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WEST SILOAM SPRINGS, Okla. -- A fugitive wanted in connection with kidnapping and murder in Ozark County, Mo., was arrested in West Siloam Springs on July 16.

Timothy Kyle Sprague, 31, was arrested at a hotel in West Siloam Springs, Okla., by the West Siloam Springs Police Department, according to Police Chief Larry Barnett. Barnett told the city council of the arrest during its meeting on July 21. Sprague was allegedly holding two women, ages 33 and 21, against their will at the hotel, Barnett said.

West Siloam Springs police were notified of Sprague's location from a tip coming from the Siloam Springs Police Department, according to Capt. Derek Spicer of the Siloam Springs Police Department. An officer from SSPD was patrolling near the border and saw Sprague's vehicle in the Best Western's parking lot, Spicer said.

Sprague was arrested in West Siloam Springs on an unrelated charge, according to the affidavit of probable cause issued by the Ozark County (Mo.) Sheriff's Office and has since been returned to Missouri, according to the Ozark County Sheriff's Office.

"(Our) guys captured a man wanted for murder in Missouri at the Best Western," Barnett said. "He had two girls he was holding against their will because they knew what he had done."

Sprague had felony warrants for the following charges: murder in the second degree; robbery in the first degree; kidnapping in the third degree times two; abandonment of a corpse; possession of a firearm unlawful for certain persons times two; and armed criminal action times four, the affidavit states. As of Tuesday morning, Sprague was being held without bail in the Ozark County Jail, according to courts.mo.gov.

The two victims were allegedly being held hostage by Sprague under threats of physical violence, the affidavit states. Sprague was involved romantically with one of the victims he allegedly kidnapped and held them at a residence in Thornfield, Mo., or at Sprague's parents' home in Gainseville, Mo.

On the morning of July 15, Kameron Stillwell, the ex-boyfriend of one of the victims, allegedly went to the residence in Thornfield and banged on the door wanting to talk to one of the victims, the affidavit states. Stillwell's former girlfriend told police she refused to let him in and told him to leave the property, the affidavit states.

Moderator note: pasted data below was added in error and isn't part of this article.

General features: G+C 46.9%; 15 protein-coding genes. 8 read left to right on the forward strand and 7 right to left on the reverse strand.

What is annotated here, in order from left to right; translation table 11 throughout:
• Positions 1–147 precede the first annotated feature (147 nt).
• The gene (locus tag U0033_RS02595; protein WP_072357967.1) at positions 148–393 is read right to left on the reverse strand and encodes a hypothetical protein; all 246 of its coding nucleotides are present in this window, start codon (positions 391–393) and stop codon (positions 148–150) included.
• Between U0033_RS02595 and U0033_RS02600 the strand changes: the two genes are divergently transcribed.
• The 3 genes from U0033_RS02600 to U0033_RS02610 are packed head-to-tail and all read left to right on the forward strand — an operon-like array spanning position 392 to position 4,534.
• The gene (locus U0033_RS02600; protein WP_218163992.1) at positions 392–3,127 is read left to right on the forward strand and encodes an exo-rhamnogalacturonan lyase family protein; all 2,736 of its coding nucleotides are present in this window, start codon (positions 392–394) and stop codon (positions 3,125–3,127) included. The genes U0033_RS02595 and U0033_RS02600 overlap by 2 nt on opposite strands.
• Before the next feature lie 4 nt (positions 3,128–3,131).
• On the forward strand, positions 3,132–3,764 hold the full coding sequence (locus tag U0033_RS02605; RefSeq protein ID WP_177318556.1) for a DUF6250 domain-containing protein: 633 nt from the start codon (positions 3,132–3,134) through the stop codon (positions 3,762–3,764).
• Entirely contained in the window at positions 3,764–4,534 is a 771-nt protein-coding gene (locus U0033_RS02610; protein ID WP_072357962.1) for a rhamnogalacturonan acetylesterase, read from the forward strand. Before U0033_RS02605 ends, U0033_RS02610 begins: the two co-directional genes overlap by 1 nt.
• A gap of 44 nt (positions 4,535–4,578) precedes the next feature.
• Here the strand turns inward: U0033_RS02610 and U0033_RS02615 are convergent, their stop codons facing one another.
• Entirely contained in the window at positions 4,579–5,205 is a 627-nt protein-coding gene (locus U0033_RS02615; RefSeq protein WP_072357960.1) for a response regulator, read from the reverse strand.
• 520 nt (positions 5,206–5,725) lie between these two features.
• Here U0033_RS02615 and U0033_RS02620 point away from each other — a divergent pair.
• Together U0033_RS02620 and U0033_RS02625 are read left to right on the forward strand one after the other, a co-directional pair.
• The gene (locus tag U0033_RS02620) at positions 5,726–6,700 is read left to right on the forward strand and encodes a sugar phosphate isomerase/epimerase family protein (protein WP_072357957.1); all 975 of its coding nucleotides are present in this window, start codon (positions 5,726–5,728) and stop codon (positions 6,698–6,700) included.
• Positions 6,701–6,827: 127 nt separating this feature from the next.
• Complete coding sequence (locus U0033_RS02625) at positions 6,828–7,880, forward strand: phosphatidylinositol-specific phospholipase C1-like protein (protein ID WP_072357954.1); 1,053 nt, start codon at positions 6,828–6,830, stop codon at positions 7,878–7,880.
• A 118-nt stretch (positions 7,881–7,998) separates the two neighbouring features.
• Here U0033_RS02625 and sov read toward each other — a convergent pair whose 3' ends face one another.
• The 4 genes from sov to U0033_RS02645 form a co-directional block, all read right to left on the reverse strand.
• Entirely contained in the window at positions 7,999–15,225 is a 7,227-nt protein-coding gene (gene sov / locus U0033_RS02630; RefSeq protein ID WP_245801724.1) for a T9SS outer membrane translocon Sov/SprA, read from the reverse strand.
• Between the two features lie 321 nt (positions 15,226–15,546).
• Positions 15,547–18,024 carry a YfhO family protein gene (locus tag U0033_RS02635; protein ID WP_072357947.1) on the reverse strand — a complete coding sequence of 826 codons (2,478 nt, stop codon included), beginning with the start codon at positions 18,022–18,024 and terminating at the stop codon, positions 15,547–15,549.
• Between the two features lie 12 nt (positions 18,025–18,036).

Stillwell allegedly kicked in some boards nailed over one window and began to enter the residence armed with a handgun, the affidavit states. Sprague was inside the residence standing near the room Stillwell was entering armed with a .38 caliber revolver, the affidavit states. The victims told police they heard a single gunshot followed by several more gunshots, the affidavit states.

When the victims entered the room they told police they saw Stillwell lying on his side near the window with blood on the back of his shirt trying to breathe, the affidavit states. When the victims tried to help him, Sprague allegedly pointed his gun at them and told them to leave Stillwell alone. Sprague instructed the victims to get his car and bring it to the front of the residence and the victims complied, the affidavit states.

Sprague allegedly instructed one of the victims to go back in the residence and pick up the shell casings, the affidavit states. When she returned, Sprague put on gloves and went back into the residence to "finish cleaning up," the affidavit states. When Sprague came out, he was allegedly carrying some papers with user names and passwords; a billfold; a credit card; and cigarettes he said he took from Stillwell, along with the semiautomatic pistol Stillwell brought with him, the affidavit states.

Sprague instructed the victims to get in the car, the affidavit states. The victims were allegedly told if they did not accompany him, he would kill them and dispose of their bodies, the affidavit states. Sprague pointed out that they had seen what he had done and knew what he was capable of, the affidavit states.

Sprague then drove through Missouri into Arkansas and then to Oklahoma within the course of 36 hours, the affidavit states.

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